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REFLEXIONS

By Robert Ross

Why Write?

Why I Write

 

“The role of a writer is not to say what we can all say, but what we are unable to say.”

   Ana´s Nin, American author

    

Why Write?                                    

On October 20, 2013, The National Council of Teachers of English will be holding the fourth annual National Day on writing.  According to the NCTE website, this annual day is set aside to celebrate composition in all its forms, encourage diverse participants — students, teachers, parents, grandparents, service and industrial workers, managers, business owners, legislators, retirees, and many more to celebrate writing in all its forms.

To the question, why write? Some of last year’s participants penned: “Because I am a spider and words are my silk.” And, “To get 10 years worth of stories out of my head.” One person wrote, “Because I sound smarter when I write than when I speak.” Another “Because saying words is nice, but writing them down lasts longer.” And, “Because I’m in love.” Or, “To think, to converse, to express, to solve, to explain, to persuade, to motivate, to...” There are as many reasons to write as there are reasons to speak, to laugh, to cry, to be.

Decartes’ famous quote: “I think, therefore I am,” could easily be restated, or in this case, rewritten to: “I write, therefore I am.” In all of us is the desire, the drive, and the need to express ourselves. It’s in our DNA. For some, that need to express, to share, comes out through writing.

Writers are a special breed for they live multiple times. In her book Writing Down the Bones, Natalie Goldberg penned: “Writers live twice. They go along with their regular lives, are as fast as anyone in the grocery store, crossing the street, getting dressed for work in the morning. But there Is another part of them they have been training. The one that lives everything a second time. That sits down and sees their life again and goes over it. Looks at the texture and the details.”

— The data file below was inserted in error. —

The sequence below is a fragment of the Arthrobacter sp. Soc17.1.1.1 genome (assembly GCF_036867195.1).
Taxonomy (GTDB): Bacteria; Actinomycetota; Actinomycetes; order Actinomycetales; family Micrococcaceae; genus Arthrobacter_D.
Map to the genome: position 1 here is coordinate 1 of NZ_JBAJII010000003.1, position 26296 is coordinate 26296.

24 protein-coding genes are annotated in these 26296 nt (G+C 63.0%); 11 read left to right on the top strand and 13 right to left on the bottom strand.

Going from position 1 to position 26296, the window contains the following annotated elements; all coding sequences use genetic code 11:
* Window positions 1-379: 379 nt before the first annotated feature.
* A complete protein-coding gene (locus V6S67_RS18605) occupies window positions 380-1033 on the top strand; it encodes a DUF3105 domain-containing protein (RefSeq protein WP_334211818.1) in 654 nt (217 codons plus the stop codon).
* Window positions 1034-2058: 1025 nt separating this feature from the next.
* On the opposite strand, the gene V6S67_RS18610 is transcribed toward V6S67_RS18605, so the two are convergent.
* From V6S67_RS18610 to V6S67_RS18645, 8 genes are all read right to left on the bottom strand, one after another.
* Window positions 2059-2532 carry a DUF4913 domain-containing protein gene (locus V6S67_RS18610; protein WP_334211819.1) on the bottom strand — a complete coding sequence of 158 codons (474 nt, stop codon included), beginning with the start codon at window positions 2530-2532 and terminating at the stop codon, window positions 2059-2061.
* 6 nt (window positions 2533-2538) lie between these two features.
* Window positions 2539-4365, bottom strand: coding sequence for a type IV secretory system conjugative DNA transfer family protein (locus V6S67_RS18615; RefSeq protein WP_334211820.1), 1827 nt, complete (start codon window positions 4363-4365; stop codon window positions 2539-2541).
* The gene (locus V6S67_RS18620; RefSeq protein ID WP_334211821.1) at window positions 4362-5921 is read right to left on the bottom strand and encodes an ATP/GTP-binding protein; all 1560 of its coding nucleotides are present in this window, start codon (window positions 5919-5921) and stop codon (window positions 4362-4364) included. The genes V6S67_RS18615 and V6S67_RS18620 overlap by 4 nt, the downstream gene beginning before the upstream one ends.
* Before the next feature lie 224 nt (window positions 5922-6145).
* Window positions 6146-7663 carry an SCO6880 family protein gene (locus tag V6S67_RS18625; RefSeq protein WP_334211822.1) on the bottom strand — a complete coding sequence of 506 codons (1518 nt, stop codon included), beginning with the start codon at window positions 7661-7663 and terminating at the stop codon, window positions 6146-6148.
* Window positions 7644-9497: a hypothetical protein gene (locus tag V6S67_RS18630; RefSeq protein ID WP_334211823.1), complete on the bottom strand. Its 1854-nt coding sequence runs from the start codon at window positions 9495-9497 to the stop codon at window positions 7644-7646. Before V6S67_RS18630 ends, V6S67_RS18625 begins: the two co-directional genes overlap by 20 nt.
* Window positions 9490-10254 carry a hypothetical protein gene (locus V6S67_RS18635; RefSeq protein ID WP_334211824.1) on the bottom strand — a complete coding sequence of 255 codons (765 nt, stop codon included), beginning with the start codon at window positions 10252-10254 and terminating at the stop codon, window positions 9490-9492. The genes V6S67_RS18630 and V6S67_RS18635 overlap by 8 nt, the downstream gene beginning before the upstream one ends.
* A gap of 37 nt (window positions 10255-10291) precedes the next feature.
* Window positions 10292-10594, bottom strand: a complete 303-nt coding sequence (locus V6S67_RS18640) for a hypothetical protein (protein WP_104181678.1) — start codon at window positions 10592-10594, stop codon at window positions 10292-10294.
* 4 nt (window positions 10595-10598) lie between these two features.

Why I Write

Growing up in a house of seven was challenging for me. I was one of 5 children, in the middle, more introverted than extroverted. Life, as far back as I can remember, was an ongoing challenge to find peace and quiet, to reflect, to be me. However, there were the continual admonishments from parents, older siblings and teachers: “You shouldn’t say that.” “That’s not nice.” Be this way. Be that way. Do this. Do that. Stand. Sit. Be quiet. Go. Stop. And one I heard more than a few times: “Go to the principal’s office!” I was emotionally pummeled from all sides, and didn’t know it, surviving this onslaught by going inwards, not sharing and, shutting down.    

It wasn’t until my mid twenties that I discovered writing. I could write something without an older sister or a parent telling me what I should or should not say. It was a newfound freedom. My introspective thoughts put on paper, examined, rearranged to find my truth. A relationship, an experience, a feeling, a lover, was now fuel for pen and paper. So I wrote... and wrote... and wrote... and wrote — poems, prose, and scribblings. Mostly unshared writings, but it didn’t matter, they were my thoughts, mine alone. I felt like a child learning to walk; exploring the landscape of the heart, the depth of the soul, through writing.